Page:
# Mathematical Analysis of an SIVRWS Model for Pertussis with Waning and Naturally Boosted Immunity

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## Abstract

**:**

## 1. Introduction

## 2. Model Formulation

**Proposition**

**1.**

## 3. Equilibrium and Stability Analyses

#### 3.1. Infection-Free Equilibrium and the Control Reproduction Number

**Proposition**

**2.**

#### 3.2. Endemic Equilibriums and the Bifurcation Direction

**Proposition**

**3.**

**Proposition**

**4.**

## 4. Uniform Persistence

- $\left({C}_{1}\right)$
- For $\frac{d{X}_{1}}{dt}=F({X}_{1},0)$, ${X}_{1}^{0}$ is globally asymptotically stable.
- $\left({C}_{2}\right)$
- $G({X}_{1},{X}_{2})=A{X}_{2}-\widehat{G}({X}_{1},{X}_{2})$, where $\widehat{G}({X}_{1},{X}_{2})\u2a7e0$ for $({X}_{1},{X}_{2})\in \Omega $,

- where the Jacobian matrix $A={D}_{{X}_{2}}G({X}_{1}^{0},0)$ has all non-negative off-diagonal elements, and $\Omega $ is the region where the model makes biological sense. Then, we present the following proposition, whose proof is deferred to Appendix C.

**Proposition**

**5.**

**Proposition**

**6.**

**Proposition**

**7.**

## 5. Controllability of the Infection

**Proposition**

**8.**

## 6. Impact of Waning and Natural Immune Boosting on Disease Outcomes

## 7. Summary, Conclusions and Future Work

- The higher the natural boosting immunity is, the lower the endemic prevalence of infection is. In other words, ignoring the natural boosting of immunity overestimates the endemic prevalence of infection;
- The faster the progression of secondary susceptible individuals is, the higher the endemic prevalence of infection is;
- The shorter the period of immunity acquired by either vaccination or experiencing natural infection, the higher the reproduction number and the endemic prevalence of infection, and therefore, the higher the effort needed to eliminate the infection is.

## Author Contributions

## Funding

## Institutional Review Board Statement

## Informed Consent Statement

## Data Availability Statement

## Acknowledgments

## Conflicts of Interest

## Appendix A. Positivity and Boundedness—Proof of Proposition 1

**Proof.**

## Appendix B. Direction of Bifurcation by Using Implicit Function Theorem

## Appendix C. Proof of Proposition 5

**Proof.**

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**Figure 2.**A bifurcation diagram showing the endemic prevalence of infection as a function of the control reproduction number, with parameter values as shown in Table 3.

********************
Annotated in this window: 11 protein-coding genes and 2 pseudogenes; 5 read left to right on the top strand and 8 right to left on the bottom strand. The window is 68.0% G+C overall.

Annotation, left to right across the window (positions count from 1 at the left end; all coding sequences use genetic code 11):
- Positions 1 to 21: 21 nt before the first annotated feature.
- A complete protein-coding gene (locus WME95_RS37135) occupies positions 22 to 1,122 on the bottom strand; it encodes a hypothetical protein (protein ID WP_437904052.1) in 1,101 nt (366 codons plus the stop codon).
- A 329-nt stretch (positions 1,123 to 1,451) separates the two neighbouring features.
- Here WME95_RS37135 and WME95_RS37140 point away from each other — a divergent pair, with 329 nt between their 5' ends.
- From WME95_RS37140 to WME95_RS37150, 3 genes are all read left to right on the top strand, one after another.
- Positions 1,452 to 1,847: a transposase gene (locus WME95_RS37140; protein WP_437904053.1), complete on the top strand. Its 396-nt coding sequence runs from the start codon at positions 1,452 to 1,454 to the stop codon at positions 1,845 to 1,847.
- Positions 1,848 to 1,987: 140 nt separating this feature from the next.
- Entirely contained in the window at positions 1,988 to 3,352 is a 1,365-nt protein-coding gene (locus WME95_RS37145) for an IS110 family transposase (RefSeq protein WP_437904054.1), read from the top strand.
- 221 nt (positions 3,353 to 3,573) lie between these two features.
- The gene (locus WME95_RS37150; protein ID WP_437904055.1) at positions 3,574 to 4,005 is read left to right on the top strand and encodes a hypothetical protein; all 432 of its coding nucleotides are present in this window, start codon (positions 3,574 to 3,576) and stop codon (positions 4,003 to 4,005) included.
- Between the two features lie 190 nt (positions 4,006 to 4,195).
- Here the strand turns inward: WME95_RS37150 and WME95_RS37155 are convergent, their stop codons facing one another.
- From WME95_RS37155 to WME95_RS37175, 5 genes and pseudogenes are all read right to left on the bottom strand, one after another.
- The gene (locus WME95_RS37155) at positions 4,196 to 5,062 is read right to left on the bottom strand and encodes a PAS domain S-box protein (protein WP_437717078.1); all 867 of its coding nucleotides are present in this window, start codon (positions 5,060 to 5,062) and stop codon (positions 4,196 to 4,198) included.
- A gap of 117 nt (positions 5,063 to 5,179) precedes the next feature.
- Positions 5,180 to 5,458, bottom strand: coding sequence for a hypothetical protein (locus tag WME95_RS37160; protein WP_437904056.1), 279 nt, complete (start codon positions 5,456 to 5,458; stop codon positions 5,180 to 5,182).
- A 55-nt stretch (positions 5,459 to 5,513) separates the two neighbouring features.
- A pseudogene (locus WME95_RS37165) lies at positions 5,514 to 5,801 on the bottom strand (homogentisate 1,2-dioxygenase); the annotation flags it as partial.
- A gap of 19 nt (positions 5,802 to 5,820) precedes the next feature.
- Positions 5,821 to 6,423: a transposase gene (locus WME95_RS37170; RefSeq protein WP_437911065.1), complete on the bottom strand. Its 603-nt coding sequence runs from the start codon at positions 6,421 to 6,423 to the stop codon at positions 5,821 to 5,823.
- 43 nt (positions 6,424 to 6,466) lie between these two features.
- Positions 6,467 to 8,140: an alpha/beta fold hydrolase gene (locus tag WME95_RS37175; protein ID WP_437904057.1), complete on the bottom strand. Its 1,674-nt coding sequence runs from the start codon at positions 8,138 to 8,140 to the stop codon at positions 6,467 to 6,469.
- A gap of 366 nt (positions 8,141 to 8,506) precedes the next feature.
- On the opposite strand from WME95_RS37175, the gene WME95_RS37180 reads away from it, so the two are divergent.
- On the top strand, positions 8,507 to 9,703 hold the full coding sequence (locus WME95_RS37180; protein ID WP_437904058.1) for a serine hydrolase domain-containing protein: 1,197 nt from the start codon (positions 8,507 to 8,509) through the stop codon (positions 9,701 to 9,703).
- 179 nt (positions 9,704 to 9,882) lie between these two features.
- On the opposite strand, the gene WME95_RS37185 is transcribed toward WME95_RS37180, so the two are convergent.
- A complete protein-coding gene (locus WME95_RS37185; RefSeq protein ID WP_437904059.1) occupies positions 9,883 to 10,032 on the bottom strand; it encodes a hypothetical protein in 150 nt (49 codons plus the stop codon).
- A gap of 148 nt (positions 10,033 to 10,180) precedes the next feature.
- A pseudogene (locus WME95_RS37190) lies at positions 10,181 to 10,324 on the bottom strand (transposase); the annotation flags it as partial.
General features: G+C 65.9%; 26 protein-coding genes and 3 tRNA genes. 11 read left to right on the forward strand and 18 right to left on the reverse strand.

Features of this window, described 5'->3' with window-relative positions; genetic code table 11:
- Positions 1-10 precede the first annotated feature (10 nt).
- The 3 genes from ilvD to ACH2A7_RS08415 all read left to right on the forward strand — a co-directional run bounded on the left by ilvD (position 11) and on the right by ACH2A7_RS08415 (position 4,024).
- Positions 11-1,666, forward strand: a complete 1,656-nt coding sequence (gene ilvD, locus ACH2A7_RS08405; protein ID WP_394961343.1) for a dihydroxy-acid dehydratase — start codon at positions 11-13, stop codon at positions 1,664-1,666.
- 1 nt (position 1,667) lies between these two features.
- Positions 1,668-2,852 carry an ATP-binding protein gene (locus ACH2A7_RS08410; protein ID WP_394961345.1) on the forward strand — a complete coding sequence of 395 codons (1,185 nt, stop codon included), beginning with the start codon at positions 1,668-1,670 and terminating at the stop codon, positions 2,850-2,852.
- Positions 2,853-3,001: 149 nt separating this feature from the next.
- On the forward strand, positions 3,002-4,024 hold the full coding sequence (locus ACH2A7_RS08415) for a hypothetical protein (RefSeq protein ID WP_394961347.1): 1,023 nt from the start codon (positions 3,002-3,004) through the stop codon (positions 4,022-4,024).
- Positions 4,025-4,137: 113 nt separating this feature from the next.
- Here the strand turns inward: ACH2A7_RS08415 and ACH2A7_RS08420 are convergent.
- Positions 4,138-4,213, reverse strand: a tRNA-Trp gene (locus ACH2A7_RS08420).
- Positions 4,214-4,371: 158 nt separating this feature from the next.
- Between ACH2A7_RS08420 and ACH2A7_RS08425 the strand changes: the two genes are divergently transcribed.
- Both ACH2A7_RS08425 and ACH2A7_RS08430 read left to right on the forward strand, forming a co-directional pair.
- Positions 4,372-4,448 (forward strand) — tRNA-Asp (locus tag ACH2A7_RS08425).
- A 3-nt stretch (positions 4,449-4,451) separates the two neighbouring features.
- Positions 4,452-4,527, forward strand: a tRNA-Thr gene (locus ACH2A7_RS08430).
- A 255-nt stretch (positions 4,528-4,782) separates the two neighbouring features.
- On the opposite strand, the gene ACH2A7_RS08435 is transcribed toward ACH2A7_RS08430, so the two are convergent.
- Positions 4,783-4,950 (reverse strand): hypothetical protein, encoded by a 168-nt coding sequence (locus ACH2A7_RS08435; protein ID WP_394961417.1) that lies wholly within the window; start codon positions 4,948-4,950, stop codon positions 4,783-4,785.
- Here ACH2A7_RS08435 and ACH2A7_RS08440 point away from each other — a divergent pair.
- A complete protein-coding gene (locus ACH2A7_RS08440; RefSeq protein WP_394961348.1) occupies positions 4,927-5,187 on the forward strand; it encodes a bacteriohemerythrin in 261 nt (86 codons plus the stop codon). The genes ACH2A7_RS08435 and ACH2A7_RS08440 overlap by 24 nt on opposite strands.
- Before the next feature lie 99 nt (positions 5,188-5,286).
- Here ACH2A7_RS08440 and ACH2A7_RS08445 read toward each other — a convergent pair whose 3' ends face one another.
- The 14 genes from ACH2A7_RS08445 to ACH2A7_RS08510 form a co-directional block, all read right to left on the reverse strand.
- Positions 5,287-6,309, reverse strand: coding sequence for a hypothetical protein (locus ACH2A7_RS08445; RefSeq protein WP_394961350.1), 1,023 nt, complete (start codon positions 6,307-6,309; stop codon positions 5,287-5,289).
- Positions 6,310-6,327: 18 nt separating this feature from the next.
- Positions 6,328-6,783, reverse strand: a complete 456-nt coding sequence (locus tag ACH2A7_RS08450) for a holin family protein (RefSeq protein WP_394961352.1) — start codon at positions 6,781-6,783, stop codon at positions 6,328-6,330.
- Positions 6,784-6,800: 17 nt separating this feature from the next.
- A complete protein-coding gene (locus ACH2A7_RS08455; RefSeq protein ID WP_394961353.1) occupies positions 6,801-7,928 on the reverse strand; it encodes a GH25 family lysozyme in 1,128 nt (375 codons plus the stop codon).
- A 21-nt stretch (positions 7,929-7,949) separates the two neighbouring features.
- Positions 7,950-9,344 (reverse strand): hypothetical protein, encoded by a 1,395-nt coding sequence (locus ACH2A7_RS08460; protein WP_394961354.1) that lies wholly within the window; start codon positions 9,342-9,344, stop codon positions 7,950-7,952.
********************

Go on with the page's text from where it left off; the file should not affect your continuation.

**Figure 3.**Time-dependent solutions, with various initial conditions, for the proportion of infected individuals $I\left(t\right)$. Each colored curve represents a solution. Simulations have been done with parameter values as shown in Table 3, except $\beta $ that has been chosen to keep the reproduction number ${\Re}_{v}=0.8<1$.

**Figure 4.**Time-dependent solutions, with various initial conditions, for the proportion of non-infected sub-populations. Each colored curve represents a solution. The subfigures (

**A**–

**D**) show solutions of the proportion of primary susceptible ${S}_{1}\left(t\right)$, vaccinated $V\left(t\right)$, waned $W\left(t\right)$, and secondary susceptible ${S}_{2}\left(t\right)$ individuals, respectively. Simulations have been done with parameter values as shown in Table 3, except $\beta $ that has been chosen to keep the reproduction number ${\Re}_{v}=0.8<1$. The dotted horizontal line in each subfigure represents the infimum.

**Figure 5.**Time-dependent solutions, with various initial conditions, for the proportion of non-infected sub-populations. Each colored curve represents a solution. The subfigures (

**A**–

**D**) show solutions of the proportion of primary susceptible ${S}_{1}\left(t\right)$, vaccinated $V\left(t\right)$, waned $W\left(t\right)$, and secondary susceptible ${S}_{2}\left(t\right)$ individuals, respectively. Simulations have been done with parameter values as shown in Table 3, where the reproduction number ${\Re}_{v}=13>1$. The dotted horizontal line in each subfigure represents the infimum.

**Figure 6.**Time-dependent solutions, with various initial conditions, for the proportion of infected individuals $I\left(t\right)$, with parameter values as shown in Table 3, where the reproduction number ${\Re}_{v}=13>1$. Each colored curve represents a solution. Part (

**A**) shows the results, with Y-axis being in a linear scale, while part (

**B**) shows it in a logarithmic scale.